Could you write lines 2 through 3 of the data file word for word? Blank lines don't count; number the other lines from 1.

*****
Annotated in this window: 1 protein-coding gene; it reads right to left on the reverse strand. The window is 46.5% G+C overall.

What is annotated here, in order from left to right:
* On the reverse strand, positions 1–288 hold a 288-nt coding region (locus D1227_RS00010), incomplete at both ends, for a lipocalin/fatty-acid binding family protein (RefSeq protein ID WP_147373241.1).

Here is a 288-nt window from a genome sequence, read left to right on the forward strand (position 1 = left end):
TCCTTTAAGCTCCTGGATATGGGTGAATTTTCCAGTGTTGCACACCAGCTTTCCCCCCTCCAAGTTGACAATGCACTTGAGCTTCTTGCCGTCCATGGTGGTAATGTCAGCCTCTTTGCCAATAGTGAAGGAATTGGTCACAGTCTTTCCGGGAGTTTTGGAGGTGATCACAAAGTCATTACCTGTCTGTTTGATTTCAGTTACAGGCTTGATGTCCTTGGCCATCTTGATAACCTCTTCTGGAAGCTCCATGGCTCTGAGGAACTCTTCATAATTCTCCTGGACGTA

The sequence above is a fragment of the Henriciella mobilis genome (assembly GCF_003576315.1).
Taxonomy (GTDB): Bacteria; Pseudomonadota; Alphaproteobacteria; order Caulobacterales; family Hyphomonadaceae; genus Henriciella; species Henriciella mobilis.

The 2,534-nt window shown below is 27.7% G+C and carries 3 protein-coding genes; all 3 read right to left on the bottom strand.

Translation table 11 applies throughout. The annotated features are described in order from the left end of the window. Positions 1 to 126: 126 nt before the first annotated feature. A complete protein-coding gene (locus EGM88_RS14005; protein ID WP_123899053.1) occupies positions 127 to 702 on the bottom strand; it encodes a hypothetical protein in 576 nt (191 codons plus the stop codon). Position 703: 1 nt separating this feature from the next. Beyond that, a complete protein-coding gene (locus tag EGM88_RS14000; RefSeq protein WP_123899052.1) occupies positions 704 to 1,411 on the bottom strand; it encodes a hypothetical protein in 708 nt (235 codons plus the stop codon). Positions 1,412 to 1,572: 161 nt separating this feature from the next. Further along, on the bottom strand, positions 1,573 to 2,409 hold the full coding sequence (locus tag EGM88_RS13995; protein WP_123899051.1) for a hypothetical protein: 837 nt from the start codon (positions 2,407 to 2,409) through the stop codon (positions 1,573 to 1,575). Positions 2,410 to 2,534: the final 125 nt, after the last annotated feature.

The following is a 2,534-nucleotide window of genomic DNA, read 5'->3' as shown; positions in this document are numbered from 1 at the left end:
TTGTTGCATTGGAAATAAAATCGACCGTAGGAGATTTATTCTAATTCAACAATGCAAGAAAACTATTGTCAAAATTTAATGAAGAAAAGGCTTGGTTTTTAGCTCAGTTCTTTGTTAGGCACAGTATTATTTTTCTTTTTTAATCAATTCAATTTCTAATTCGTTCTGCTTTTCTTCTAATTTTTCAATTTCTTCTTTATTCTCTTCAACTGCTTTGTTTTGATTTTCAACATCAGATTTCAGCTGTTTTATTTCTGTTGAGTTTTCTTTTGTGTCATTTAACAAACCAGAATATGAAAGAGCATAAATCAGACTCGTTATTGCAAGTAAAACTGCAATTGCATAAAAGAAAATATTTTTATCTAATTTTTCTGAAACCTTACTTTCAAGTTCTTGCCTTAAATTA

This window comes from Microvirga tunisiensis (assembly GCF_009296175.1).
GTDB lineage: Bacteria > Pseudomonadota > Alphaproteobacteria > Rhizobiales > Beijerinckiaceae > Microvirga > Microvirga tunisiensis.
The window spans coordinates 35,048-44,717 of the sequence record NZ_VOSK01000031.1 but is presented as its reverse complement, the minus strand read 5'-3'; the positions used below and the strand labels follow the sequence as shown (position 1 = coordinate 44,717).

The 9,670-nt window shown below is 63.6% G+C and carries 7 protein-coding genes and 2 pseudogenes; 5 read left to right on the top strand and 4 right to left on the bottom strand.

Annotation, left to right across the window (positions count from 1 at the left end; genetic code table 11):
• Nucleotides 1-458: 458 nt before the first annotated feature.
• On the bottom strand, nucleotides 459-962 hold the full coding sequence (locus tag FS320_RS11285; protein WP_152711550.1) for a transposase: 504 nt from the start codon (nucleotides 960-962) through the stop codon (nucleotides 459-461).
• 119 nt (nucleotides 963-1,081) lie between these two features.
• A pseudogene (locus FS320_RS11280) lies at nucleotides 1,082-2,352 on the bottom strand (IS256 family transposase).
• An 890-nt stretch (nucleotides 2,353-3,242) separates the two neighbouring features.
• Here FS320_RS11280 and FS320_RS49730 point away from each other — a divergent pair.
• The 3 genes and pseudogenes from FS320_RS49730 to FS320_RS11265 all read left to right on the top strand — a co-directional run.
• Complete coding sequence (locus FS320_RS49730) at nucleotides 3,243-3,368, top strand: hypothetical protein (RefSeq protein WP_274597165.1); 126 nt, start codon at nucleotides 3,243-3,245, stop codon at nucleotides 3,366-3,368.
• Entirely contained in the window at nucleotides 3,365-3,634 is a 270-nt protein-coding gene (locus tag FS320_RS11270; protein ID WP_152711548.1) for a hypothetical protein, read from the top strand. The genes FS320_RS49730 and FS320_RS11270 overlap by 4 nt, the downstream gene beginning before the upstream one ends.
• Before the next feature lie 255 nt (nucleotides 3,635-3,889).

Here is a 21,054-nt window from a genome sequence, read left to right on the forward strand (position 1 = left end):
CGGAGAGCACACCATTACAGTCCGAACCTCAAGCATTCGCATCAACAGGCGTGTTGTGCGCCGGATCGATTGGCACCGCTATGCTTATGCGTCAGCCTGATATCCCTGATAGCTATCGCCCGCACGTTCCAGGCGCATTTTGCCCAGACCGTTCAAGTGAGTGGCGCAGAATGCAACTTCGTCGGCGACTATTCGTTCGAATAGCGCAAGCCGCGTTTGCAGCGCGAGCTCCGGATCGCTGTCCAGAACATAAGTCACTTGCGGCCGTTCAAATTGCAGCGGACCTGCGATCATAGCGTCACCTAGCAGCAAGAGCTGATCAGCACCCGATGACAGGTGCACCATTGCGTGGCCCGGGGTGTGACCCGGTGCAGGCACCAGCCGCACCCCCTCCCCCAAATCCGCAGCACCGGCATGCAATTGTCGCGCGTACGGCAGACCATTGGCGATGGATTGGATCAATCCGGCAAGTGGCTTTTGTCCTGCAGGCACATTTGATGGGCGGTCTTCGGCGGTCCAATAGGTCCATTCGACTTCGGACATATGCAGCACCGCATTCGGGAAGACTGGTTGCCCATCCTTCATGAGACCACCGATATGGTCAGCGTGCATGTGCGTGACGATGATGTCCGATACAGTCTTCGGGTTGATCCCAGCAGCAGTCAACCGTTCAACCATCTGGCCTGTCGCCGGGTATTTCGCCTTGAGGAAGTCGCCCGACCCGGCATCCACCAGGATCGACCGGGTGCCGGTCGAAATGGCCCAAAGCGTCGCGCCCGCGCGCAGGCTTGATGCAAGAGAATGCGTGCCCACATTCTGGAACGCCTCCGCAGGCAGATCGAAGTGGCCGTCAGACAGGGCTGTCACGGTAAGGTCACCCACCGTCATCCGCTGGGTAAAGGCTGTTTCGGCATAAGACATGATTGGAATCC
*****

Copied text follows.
What is annotated here, in order from left to right:
* On the reverse strand, positions 1–288 hold a 288-nt coding region (locus D1227_RS00010), incomplete at both ends, for a lipocalin/fatty-acid binding family protein (RefSeq protein ID WP_147373241.1).